ROME (Reuters) - Italy's government said on Thursday it would put Rome city hall under close supervision following allegations it had fallen under the sway of organized crime, but allowed the beleaguered mayor to stay in office.
A scandal dubbed "Mafia Capital" has rocked Rome this year, laying bare suspicions of rampant corruption that helped explain the shabby state of city streets and the dire state of municipal accounts.
Rome's many problems have caused particular concern given the looming Roman Catholic Church Holy Year, which kicks off in December and is expected to bring some 30 million pilgrims into Italy's ill-prepared capital city over the following 12 months.
After weeks of deliberation, Prime Minister Matteo Renzi's cabinet decided that only one of Rome's 15 districts, covering the seaside Ostia neighborhood, should be put under direct government control because of alleged mafia infiltration.
The rest of the city will remain under the control of mayor Ignazio Marino, who has not himself come under investigation for any wrongdoing, but has faced widespread criticism for failing to stamp his authority on a flailing local bureaucracy.
However, Interior Minister Angelino Alfano said that the government representative in Rome, the city prefect, would from now on work alongside the mayor to guarantee the smooth running of key services, including the awarding of public contracts.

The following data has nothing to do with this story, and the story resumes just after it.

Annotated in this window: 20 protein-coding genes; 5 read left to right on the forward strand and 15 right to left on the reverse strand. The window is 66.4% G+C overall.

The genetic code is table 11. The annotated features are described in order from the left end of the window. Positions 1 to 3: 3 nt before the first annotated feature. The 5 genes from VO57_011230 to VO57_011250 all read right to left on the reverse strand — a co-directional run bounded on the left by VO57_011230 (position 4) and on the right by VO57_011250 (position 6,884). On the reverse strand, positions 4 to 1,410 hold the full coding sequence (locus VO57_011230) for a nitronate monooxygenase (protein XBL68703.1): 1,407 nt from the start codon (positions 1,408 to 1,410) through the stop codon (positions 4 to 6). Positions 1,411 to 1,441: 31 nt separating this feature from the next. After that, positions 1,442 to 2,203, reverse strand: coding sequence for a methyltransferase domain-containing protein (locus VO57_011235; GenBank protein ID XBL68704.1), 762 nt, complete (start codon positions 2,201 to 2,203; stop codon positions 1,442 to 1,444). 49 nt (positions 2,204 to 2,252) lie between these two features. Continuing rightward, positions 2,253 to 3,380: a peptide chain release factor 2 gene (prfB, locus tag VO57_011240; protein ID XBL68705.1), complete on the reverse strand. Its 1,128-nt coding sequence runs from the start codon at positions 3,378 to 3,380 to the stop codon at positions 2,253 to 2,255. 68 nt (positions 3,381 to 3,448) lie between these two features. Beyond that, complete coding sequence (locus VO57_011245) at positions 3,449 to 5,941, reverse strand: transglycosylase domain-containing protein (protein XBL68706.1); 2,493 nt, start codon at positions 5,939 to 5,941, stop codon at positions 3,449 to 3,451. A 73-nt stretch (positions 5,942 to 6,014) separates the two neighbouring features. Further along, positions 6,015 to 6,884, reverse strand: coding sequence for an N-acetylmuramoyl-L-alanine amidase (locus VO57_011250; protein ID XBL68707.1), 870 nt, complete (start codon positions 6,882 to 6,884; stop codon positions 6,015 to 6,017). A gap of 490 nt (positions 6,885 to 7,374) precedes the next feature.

"I have informed the cabinet that I intend to empower the prefect of Rome so that he can oversee projects and planning with the mayor in eight especially delicate areas," he said.
The government also placed oversight for the forthcoming Holy Year directly into the hands of prefect Franco Gabrielli, effectively shunting the mayor onto the sidelines for the high-profile, year-long event.
There was no immediate comment from Marino, who has vanished from the public eye in recent weeks, taking a break in the Caribbean to write his memoirs.
Marino is a former liver-transplant surgeon and a member of Renzi's center-left Democratic Party. Last month he conceded that much of the city administration was "substantially rotten", but said he was working hard to overcome the crisis.
His apparent inability to overcome the scandals has clearly frustrated Renzi, but government officials decided this was not a sufficient reason to take the unprecedented step of seizing all the reins of power from the city authorities.
The trial of 59 defendants caught up in the Mafia Capital scandal is due to start on Nov. 5.
Prosecutors allege that an organized crime network corrupted an entire generation of city administrators, with both left and right-wing politicians caught up in the sleaze.
(Writing by Crispian Balmer; Editing by Gareth Jones)